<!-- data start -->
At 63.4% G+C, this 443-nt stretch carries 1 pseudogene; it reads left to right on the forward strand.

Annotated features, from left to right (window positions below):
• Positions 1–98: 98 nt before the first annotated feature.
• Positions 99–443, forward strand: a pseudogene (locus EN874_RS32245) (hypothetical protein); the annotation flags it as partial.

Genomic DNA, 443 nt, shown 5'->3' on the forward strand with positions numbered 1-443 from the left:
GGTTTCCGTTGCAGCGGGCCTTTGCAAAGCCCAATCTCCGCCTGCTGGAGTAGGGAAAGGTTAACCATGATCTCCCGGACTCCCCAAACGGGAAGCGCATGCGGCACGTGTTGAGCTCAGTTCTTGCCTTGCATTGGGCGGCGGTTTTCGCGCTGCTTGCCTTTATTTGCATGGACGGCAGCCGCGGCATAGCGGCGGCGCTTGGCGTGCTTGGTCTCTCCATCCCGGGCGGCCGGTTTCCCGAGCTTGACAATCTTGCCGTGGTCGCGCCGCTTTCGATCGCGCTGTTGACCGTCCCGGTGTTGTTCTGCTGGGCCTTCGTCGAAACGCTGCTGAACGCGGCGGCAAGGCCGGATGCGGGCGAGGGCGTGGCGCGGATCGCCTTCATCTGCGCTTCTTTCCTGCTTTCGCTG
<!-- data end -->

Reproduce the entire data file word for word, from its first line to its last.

At 63.4% G+C, this 443-nt stretch carries 1 pseudogene; it reads left to right on the forward strand.

Annotated features, from left to right (window positions below):
• Positions 1–98: 98 nt before the first annotated feature.
• Positions 99–443, forward strand: a pseudogene (locus EN874_RS32245) (hypothetical protein); the annotation flags it as partial.

Genomic DNA, 443 nt, shown 5'->3' on the forward strand with positions numbered 1-443 from the left:
GGTTTCCGTTGCAGCGGGCCTTTGCAAAGCCCAATCTCCGCCTGCTGGAGTAGGGAAAGGTTAACCATGATCTCCCGGACTCCCCAAACGGGAAGCGCATGCGGCACGTGTTGAGCTCAGTTCTTGCCTTGCATTGGGCGGCGGTTTTCGCGCTGCTTGCCTTTATTTGCATGGACGGCAGCCGCGGCATAGCGGCGGCGCTTGGCGTGCTTGGTCTCTCCATCCCGGGCGGCCGGTTTCCCGAGCTTGACAATCTTGCCGTGGTCGCGCCGCTTTCGATCGCGCTGTTGACCGTCCCGGTGTTGTTCTGCTGGGCCTTCGTCGAAACGCTGCTGAACGCGGCGGCAAGGCCGGATGCGGGCGAGGGCGTGGCGCGGATCGCCTTCATCTGCGCTTCTTTCCTGCTTTCGCTG